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Fears that transport spending cuts will fund £500bn bank bail out

Engineers this week urged the government to avoid the temptation to cut transport spending as it tried to fund the £500bn bail out of the banking sector.

The bank rescue package last week took national debt above the Treasury’s favoured level of 40% of GDP sparking fears that public spending may have to be slashed after next year’s general election.

But the lead author of the ICE’s latest State of the Nation report on transport said investment in infrastructure was a "self-evident" solution to the damaging effects of the credit crunch. "If you stop investing in infrastructure, you lose the opportunity to develop in the longer term," said Merseytravel operations director Alan Stilwell.

"It is self-evident that the long-term benefits of projects outweigh their costs. This is true for a very long time into the future." Stillwell added that he thought Crossrail, at £16bn the largest single transport scheme on the horizon, would survive public spending cutbacks. But he said that some delays to its delivery were inevitable, in the current economic climate.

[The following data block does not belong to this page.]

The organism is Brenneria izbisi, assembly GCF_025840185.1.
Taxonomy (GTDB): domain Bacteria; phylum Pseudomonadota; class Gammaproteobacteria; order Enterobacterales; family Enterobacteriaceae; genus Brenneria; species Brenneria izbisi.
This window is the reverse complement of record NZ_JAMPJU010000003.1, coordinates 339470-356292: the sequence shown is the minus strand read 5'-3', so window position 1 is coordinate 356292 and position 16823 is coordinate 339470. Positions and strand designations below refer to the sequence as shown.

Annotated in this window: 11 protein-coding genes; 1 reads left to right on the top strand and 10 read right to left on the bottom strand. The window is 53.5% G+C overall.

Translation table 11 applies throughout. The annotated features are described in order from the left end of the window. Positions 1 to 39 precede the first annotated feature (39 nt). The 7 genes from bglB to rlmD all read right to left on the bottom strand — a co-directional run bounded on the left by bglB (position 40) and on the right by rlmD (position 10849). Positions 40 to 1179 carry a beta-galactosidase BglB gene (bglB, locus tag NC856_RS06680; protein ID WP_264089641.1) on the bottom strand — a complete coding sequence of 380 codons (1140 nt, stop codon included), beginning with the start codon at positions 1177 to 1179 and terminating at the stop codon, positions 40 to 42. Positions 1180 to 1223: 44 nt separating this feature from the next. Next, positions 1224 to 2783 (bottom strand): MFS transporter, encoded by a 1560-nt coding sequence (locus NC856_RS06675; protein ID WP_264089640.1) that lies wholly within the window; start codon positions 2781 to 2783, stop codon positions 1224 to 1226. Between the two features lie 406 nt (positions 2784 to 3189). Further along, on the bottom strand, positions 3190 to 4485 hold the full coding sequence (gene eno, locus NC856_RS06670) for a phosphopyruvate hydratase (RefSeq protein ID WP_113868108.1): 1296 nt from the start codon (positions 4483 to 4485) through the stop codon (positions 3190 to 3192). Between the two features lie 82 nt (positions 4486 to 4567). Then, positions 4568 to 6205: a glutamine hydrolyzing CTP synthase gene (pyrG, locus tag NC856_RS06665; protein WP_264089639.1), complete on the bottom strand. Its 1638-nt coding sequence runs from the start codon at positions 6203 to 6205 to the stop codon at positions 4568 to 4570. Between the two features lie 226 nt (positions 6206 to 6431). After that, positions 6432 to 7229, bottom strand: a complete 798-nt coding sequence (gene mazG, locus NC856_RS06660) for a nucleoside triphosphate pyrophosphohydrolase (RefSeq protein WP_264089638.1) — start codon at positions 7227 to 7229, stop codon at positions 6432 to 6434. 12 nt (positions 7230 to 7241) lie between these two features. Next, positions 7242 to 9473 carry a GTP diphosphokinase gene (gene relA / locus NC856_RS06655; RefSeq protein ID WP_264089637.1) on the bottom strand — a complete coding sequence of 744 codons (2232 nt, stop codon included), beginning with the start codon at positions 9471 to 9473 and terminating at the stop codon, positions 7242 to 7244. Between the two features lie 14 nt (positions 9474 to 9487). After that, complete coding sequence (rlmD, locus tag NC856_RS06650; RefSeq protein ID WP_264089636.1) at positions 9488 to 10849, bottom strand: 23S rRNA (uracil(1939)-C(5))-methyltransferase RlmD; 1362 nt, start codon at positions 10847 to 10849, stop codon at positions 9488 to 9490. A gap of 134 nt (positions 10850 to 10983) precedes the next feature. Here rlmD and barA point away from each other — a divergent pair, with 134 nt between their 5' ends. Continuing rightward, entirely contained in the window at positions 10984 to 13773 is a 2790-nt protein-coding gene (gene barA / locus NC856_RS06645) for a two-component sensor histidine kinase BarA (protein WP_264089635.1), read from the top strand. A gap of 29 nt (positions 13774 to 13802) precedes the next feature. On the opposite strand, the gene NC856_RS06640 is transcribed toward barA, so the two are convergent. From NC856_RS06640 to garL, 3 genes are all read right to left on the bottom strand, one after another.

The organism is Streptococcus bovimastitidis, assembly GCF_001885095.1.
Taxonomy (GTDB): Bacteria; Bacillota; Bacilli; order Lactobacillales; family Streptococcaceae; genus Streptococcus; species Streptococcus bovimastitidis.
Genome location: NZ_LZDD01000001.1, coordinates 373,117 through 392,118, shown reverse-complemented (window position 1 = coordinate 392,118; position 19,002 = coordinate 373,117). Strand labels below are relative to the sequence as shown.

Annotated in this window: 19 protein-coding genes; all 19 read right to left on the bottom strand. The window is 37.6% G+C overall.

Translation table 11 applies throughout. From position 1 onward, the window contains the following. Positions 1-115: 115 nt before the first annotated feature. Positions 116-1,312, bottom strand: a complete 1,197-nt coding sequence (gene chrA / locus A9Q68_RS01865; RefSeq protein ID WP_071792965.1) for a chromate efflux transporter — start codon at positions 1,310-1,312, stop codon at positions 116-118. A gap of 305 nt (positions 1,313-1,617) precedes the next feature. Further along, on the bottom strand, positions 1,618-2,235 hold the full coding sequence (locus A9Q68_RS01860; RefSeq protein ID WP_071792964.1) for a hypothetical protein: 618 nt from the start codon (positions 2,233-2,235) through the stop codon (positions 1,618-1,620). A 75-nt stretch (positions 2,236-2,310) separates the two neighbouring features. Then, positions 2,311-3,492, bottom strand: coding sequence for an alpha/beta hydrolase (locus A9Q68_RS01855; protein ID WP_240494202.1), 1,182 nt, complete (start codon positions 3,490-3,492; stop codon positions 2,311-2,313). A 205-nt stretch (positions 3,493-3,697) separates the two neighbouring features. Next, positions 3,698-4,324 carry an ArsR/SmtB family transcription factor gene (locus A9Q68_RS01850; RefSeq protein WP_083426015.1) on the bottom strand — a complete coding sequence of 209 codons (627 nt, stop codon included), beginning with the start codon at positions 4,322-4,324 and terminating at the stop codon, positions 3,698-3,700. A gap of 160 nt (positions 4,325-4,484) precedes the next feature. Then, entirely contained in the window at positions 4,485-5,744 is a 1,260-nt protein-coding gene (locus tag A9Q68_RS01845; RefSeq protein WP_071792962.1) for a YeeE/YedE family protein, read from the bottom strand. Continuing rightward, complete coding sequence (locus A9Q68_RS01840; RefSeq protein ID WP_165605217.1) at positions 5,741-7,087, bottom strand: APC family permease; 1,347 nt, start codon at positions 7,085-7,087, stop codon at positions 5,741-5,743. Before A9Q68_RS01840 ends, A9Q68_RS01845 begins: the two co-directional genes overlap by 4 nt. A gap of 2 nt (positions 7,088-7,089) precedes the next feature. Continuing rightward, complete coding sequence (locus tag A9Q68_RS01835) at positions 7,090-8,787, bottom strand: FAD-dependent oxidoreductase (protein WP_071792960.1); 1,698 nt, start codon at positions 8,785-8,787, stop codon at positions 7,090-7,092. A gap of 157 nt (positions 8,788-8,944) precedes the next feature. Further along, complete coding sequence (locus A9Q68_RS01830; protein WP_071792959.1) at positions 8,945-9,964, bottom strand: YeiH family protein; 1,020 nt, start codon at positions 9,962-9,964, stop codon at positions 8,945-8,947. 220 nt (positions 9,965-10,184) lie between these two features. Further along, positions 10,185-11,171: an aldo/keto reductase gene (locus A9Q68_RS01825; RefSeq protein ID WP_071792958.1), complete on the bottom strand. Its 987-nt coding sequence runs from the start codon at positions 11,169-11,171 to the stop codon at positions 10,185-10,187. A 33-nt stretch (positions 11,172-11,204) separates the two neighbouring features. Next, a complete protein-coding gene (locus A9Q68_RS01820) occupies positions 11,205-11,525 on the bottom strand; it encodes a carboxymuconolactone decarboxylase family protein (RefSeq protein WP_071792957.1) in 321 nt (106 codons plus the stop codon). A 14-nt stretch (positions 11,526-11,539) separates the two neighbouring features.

The ICE’s plea for government to maintain transport spending came as the UK fell 11 places in a global league table ranking the quality of infrastructure. In the World Economic Forum’s Global Competitiveness Report 2008-2009, the UK’s infrastructure is ranked 24th, behind Barbados, Taiwan and Cyprus.

The UK is ranked particularly poorly for the quality of its port and airport infrastructure which ranked 30th and 27th respectively. Roads ranked 24th, rail 20th and electricity 18th.

The only infrastructure sector where the UK figures in the top five is in the availability of seat kilometres in its transport where it was third with 6.5M seat kilometres available per week.

The report says the best infrastructure is in Switzerland, Singapore, Germany, France and Finland.


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